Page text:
First case: An NPR announcer warns the audience,
(1) Spoiler alert!
(2) Ghent is divided into two quarters: the historic centre and the artistic quarter
Passed along by Mike Pope, this supremely annoying video clip in which a man poses what sounds like a question riddle to a woman, who can’t interpret the question, and the man, chuckling offensively, just goes on repeating the question. But if she didn’t get the trick early on, she’ll be stuck indefinitely in her incomprehension — and by the time her tormentor finally provides hints that might let her see the trick, there’s no hope she’ll get out of the processing hole she’s in.
I would label the man as an asshole or a total dick, but since the speakers are British, I prefer to call him a first-class twat.
But check it out for yourself:
At first glance this looks like word salad, and things aren’t helped much if I tell you that it’s a VP, that it’s attested, and that it wasn’t an inadvertent error. Context, we need context.
Let’s start with:
(1) Hunted for its horns, 95 percent of the population disappeared
This looks like a classic “dangling modifier”. We have a SPAR hunted for its horns (a Subjectless Predicative Adjunct Requiring a referent for the missing subject), but the adjunct doesn’t obey the Subject Rule (doesn’t pick up its referent from the subject of the main clause: (1) doesn’t in fact tell us that 95 percent of the population was hunted for its horns). (On the concepts and terminology, see the material in the Page on “Dangler postings”, especially the “as a SPAR” posting.)
But even without context, (1) is easily understood: 95 percent of the population is a metonymic stand-in for a population of X, and it’s X that was hunted for its horns. But that takes some interpretive work. However, when more discourse context is provided, this work is no longer needed, and I’d expect that readers wouldn’t even notice that (1) is technically a dangling modifier.
From yesterday’s NYT:
[Philadelphia police commissioner Charles H.] Ramsey has emerged recently as a national figure in the policing debate. He leads President Barack Obama’s policing task force, which recently made recommendations on how to improve trust between law enforcement and minorities. “I wasn’t selected because the president thought we had the perfect police department,” he told reporters Monday.
The crucial point is this quote from Ramsey:
(1) I wasn’t selected because the president thought we had the perfect police department.
Out of context, (1) is ambiguous, between a reading in which NEG has scope over the because clause:
(1a) It wasn’t because the president thought we had the perfect police department that I was selected.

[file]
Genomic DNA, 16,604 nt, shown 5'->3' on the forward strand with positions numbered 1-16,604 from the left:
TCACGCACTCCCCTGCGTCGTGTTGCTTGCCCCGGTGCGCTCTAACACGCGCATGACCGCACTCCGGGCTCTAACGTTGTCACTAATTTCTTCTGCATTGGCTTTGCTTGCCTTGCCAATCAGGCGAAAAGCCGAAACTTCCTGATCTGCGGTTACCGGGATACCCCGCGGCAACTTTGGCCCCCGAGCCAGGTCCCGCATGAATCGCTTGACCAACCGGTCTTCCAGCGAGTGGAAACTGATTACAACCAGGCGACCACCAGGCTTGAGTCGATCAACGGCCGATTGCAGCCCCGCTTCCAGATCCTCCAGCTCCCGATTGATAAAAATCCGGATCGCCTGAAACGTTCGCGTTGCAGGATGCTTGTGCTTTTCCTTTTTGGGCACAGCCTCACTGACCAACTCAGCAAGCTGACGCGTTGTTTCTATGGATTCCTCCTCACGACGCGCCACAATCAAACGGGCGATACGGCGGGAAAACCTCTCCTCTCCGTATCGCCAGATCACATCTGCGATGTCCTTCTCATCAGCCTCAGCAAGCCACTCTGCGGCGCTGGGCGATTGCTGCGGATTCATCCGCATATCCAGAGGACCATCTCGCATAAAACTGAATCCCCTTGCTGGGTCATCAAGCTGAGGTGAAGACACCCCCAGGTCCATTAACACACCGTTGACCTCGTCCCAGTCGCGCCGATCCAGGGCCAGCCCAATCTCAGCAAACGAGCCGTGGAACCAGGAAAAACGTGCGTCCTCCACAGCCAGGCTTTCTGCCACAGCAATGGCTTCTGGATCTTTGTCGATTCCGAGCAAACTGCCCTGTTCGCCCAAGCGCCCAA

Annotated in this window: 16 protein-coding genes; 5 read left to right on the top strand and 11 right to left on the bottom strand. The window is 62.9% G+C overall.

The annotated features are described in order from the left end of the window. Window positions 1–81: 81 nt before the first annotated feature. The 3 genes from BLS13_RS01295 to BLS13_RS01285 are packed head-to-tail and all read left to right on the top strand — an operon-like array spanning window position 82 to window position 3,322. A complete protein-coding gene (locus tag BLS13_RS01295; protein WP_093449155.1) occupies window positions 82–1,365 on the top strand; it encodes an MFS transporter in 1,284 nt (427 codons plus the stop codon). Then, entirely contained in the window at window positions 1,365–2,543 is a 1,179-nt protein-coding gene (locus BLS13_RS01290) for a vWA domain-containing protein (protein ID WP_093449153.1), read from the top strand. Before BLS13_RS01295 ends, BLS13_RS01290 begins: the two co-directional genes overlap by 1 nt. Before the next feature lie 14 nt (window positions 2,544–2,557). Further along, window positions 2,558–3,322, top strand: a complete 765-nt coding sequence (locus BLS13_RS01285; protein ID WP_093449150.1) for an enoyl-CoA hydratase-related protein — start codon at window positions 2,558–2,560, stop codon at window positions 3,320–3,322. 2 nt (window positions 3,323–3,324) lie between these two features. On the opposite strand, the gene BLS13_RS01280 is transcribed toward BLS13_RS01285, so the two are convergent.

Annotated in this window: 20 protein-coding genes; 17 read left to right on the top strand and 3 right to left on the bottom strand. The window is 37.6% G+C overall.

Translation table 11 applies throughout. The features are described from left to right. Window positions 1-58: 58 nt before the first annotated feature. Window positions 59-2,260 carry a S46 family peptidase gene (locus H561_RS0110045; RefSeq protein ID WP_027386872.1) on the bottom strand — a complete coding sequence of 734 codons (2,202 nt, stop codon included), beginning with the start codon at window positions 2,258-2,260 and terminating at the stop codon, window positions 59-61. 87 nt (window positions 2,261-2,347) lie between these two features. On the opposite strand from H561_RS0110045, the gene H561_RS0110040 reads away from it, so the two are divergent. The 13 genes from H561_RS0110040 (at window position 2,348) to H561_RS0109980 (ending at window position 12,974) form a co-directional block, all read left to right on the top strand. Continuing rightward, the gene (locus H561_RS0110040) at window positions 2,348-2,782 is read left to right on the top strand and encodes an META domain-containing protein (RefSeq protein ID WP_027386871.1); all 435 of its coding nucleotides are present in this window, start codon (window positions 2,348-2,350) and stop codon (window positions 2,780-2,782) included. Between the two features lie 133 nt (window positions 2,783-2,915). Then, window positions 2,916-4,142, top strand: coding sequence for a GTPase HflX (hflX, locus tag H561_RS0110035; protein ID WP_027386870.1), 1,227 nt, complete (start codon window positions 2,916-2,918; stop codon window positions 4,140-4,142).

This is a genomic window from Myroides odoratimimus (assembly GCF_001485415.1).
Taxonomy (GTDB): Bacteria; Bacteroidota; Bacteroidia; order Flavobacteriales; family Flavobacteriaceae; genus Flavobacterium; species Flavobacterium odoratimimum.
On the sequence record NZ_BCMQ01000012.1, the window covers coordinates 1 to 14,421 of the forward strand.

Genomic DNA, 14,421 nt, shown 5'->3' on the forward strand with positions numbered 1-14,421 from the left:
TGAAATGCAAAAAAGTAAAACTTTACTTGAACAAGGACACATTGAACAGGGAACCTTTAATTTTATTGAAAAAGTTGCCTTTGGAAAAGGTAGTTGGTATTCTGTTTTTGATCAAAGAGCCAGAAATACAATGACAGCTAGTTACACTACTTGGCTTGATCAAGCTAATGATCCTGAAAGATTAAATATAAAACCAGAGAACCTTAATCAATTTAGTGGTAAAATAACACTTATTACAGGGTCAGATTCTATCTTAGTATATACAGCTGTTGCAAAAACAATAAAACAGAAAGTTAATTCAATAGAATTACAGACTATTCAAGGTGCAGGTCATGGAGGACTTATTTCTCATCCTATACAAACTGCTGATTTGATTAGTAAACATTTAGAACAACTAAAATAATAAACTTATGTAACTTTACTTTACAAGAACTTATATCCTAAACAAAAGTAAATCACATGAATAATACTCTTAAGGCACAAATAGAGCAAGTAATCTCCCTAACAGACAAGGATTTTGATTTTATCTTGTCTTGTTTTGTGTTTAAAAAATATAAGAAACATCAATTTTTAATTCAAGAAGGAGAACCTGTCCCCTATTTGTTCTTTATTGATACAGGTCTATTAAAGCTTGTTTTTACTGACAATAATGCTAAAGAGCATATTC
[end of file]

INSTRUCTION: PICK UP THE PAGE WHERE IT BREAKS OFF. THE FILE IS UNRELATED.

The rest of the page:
and a reading in which the because clause is outside the scope of NEG:
(1b) It was because the president thought we had the perfect police department that I wasn’t selected.
Given the context in the story — Ramsey was in fact selected — (1a) must be the reading Ramsey intended, and I’d expect readers of the sentence in context would not even have noticed that it had another interpretation.
Three stories (two of them recent) about taking offense: on spear phishing; Illegal Pete’s; and frape. First, some background on taking offense.
Back on the 15th, I posted about the appearance of the adjective putrid in a NYT feature story. From that posting:
Natto for breakfast. From the NYT Magazine on the 12th, in “Rise and Shine: What kids around the world eat for breakfast” (photographs by Hannah Whitaker, text by Malia Wollan) … [in the section on a Japanese breakfast that included the fermented soybean dish natto]
I was taken aback by putrid [for natto], which struck me as much too negative in the context. [in fact, the article had “putrid soybean goop”]
In a comment on this posting, Steve Anderson wrote:
I don’t know whether you’ve ever eaten (or tried to eat) natto, Arnold, but in my opinion ‘putrid’ [meaning ‘rotten’, and by extension, ‘very unpleasant, repulsive’] is precisely descriptive.
Two comments here. First, note the “in this context” in my posting. I meant that seriously. My objection to putrid was to its use in the specific context of the NYT piece, not to its use in any context whatsoever (specifically, not to its use in a description of personal tastes). Second, a note on my own experiences of natto. I’ll reserve for another posting a (lengthy) discussion about rotten or rotted food, fermented food and drink, and related topics — a domain in which ordinary English is poor in vocabulary.
Yesterday’s One Big Happy, in which Ruthie goes (as usual) with the familiar over the novel:
Stovepipe hat (an unfamiliar expression for Ruthie) is transformed in Ruthie’s ears into Stove Top Stuffing, a familiar expression in her world (context is crucial!), even though the two are pretty distant phonologically (very imperfect as a pun).
Two of today’s cartoons — a Bizarro and a Zippy — bring us back to recurring questions on this blog: what do need to know to make sense out of what’s going on in a cartoon, and then what do you need to know to see why it might be funny? It’s all about background knowledge.
#1 brings back the clowns from an earlier posting on background knowledge. #2 is more intricate.